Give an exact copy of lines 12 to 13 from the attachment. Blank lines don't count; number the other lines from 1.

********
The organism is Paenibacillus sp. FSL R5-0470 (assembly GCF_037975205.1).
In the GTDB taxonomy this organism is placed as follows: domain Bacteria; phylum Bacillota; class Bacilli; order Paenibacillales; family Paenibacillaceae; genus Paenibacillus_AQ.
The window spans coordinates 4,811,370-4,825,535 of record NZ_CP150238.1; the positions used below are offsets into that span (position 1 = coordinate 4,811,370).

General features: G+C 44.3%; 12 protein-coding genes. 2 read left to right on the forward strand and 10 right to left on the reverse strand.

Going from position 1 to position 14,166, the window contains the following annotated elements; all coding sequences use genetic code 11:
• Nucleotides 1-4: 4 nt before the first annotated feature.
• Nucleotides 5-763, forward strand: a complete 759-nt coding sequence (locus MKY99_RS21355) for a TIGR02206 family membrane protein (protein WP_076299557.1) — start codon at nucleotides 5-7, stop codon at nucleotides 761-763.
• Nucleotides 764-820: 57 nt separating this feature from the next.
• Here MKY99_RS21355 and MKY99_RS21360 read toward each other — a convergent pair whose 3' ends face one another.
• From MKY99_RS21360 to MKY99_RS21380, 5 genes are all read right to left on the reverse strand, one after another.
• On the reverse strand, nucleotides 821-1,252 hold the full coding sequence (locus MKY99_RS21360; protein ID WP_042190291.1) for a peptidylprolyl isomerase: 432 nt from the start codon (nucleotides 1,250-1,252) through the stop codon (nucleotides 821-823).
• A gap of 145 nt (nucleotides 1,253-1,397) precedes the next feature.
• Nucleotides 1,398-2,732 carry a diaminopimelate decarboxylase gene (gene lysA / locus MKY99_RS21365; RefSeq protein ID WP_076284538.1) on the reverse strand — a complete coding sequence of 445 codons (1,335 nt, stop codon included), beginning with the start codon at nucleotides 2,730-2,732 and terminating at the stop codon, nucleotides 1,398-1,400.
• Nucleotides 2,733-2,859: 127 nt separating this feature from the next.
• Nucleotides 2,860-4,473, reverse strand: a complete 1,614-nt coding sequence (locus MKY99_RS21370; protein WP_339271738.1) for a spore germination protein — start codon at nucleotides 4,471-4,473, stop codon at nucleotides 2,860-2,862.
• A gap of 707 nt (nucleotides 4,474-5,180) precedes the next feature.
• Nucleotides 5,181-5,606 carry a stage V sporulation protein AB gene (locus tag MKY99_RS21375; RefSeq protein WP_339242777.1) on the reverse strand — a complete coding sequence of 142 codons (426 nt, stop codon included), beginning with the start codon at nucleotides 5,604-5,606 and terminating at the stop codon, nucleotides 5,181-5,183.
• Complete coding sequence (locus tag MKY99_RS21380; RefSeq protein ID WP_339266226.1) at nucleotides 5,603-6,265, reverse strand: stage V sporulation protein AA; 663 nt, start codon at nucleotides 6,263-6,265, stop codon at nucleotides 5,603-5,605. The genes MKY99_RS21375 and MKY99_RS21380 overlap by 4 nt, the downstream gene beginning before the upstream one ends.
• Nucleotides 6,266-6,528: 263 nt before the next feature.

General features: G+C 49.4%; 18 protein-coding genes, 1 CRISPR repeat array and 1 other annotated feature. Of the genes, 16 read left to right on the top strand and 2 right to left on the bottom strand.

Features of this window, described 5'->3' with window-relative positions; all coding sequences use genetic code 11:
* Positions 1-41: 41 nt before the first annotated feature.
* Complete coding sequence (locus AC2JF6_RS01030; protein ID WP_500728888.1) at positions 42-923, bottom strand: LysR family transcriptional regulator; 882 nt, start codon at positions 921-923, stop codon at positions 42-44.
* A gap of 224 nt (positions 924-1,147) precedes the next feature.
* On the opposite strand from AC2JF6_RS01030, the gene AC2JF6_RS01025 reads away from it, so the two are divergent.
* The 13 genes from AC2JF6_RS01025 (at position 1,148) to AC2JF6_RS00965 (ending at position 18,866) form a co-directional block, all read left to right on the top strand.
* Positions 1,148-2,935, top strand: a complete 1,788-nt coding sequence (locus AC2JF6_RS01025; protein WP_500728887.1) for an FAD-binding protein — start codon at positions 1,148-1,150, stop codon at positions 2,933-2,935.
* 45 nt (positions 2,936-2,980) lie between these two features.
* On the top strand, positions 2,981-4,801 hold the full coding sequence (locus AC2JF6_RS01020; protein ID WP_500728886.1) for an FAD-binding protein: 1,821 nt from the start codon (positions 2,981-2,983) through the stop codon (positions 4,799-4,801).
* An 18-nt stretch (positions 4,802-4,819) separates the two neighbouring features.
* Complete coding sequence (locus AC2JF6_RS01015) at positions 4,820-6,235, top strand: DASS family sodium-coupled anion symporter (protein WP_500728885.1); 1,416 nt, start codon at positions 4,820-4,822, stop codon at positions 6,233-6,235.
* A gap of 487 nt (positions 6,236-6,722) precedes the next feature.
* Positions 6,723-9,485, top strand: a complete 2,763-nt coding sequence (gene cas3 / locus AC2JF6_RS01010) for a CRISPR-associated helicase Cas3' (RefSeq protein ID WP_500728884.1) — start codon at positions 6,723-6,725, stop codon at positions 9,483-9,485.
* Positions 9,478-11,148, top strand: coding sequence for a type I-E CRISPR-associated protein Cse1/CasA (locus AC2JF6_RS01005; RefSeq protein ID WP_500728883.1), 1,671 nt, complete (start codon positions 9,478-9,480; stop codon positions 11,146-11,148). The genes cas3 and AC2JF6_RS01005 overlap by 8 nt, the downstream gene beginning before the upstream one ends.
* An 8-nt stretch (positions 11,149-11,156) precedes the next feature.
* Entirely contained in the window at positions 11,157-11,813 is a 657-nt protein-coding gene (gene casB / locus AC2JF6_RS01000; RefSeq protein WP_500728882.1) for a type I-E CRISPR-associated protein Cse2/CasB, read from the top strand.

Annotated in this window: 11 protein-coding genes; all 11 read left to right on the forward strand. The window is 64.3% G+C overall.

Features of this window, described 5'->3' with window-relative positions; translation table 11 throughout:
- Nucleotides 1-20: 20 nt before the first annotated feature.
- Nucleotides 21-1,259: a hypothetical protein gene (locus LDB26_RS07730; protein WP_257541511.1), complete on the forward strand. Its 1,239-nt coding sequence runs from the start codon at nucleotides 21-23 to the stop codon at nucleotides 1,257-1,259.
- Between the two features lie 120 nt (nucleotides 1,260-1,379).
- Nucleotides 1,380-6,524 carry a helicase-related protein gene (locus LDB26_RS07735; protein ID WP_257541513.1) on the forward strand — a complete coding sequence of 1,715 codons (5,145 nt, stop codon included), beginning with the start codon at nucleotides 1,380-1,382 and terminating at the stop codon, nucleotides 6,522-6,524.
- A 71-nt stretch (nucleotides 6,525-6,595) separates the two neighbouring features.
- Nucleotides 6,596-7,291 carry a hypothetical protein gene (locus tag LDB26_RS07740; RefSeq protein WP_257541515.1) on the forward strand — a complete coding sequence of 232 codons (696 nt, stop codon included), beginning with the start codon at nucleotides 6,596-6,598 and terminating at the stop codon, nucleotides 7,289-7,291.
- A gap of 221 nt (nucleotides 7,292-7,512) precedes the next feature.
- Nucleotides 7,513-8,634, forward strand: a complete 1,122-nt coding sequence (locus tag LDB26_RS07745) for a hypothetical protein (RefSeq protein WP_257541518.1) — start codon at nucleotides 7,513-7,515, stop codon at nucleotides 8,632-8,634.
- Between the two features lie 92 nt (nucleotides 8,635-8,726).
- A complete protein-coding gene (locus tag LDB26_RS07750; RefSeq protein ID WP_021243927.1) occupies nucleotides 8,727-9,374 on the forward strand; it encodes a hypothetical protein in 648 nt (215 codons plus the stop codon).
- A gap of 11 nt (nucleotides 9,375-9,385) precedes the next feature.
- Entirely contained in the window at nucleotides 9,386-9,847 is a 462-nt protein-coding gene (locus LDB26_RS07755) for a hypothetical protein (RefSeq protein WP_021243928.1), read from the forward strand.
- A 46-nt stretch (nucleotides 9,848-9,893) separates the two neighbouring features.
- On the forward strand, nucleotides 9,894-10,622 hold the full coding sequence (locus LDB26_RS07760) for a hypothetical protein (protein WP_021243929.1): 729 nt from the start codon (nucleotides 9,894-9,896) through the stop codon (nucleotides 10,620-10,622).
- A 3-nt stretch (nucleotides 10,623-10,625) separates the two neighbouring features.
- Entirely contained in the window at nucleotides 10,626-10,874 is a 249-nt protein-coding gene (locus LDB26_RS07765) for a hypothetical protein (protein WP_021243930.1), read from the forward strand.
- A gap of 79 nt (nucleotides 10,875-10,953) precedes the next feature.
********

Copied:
• A gap of 145 nt (nucleotides 1,253-1,397) precedes the next feature.
• Nucleotides 1,398-2,732 carry a diaminopimelate decarboxylase gene (gene lysA / locus MKY99_RS21365; RefSeq protein ID WP_076284538.1) on the reverse strand — a complete coding sequence of 445 codons (1,335 nt, stop codon included), beginning with the start codon at nucleotides 2,730-2,732 and terminating at the stop codon, nucleotides 1,398-1,400.